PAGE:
Oh, look; it’s Locke’s list of 6. What a fascinating coincidence. Or perhaps it just means I really DO know what I’m talking about😉

    • Lyn Horner says:

      Hi Dawn. Thanks for reblogging this post. I hope you’ll come visit my sites. I’m currently running an updated series posted here on WITS a couple years ago about publishing on Amazon. SEE LINKS ABOVE.

  4. Sharla Rae says:

    I’m planning on e-publishing my back list and find the thought of spending so much time with marketing daunting. I’m so not into that. It seems I waste hours just keeping up with the normal media sources of Facebook, twitter and blogging. Add marketing a book into the mix and when do I write?! I see authors pushing their book titles on twitter constantly, to the point that I skip over them. I figure if I’m doing that, other people are too. How much it too much? I’m a slow writer so I can easily see writing of future books slow down even more. And yet I know for a fact that Traditional Publishers do little to nothing to promote author books. As one of my crit partners often say … OY!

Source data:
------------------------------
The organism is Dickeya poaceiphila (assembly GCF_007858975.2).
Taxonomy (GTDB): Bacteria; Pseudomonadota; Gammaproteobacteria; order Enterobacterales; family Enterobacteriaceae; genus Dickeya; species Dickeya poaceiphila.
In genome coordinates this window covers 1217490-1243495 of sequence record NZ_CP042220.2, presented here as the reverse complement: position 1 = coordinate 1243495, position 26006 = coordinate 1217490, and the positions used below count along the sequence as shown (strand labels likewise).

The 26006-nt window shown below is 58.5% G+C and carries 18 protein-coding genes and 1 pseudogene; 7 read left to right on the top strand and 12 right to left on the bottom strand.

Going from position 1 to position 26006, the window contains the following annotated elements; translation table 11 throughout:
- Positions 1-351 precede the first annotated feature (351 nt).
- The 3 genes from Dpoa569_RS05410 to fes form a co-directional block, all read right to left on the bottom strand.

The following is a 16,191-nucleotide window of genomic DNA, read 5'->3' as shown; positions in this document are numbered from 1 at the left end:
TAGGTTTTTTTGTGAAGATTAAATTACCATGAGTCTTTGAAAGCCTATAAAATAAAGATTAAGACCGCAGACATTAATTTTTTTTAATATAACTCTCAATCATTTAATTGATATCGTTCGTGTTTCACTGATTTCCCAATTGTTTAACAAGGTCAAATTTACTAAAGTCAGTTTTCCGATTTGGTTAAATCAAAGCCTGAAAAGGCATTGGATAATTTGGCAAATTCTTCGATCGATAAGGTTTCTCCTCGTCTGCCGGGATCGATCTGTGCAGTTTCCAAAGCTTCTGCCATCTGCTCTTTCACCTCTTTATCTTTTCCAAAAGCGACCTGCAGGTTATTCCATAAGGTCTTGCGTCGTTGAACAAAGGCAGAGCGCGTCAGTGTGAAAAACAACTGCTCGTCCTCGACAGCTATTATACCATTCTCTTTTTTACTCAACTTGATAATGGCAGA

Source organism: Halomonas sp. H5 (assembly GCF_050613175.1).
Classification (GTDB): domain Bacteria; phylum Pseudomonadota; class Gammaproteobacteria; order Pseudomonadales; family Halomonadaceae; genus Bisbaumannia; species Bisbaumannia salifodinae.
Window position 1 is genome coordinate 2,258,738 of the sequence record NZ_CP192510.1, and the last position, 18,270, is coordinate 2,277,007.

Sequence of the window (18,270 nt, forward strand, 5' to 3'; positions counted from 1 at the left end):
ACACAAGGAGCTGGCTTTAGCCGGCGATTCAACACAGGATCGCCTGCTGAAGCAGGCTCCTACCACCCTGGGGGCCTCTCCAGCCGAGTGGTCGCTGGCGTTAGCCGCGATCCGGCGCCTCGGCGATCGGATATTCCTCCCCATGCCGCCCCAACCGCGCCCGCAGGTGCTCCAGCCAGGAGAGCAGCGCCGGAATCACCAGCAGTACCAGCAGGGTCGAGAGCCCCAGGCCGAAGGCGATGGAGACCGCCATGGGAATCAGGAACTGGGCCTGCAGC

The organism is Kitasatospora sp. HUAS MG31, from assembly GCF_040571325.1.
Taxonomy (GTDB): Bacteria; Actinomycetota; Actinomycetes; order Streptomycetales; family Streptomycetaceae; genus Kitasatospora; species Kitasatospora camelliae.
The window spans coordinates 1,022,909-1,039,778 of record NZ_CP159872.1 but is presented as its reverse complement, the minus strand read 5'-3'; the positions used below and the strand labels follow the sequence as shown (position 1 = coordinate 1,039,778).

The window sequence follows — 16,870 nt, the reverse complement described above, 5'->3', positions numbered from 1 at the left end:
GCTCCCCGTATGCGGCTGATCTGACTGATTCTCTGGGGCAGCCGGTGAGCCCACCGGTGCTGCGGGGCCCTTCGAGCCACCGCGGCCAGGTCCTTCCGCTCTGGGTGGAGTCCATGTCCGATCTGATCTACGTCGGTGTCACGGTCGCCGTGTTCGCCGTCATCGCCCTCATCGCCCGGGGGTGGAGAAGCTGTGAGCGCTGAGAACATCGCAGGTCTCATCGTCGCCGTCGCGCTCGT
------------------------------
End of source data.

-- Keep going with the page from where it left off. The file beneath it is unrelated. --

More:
• Lyn Horner says:

      Sharla, marketing is daunting, no question about it. But if I can do it, so can you! I’m told it does get easier as you pub more books and your name becomes know. I sure hope so!

  5. I will try traditional publishing first. I still believe that good writing sells itself. If I have to resort to a bunch of gimmicks and hype, what kind of writer does that make me? I may change my mind about this later, but the book market is too saturated as it is, and most of the stuff I’ve been reading is pretty mediocre. I’ve stopped buying books because I don’t want to waste my hard-earned money.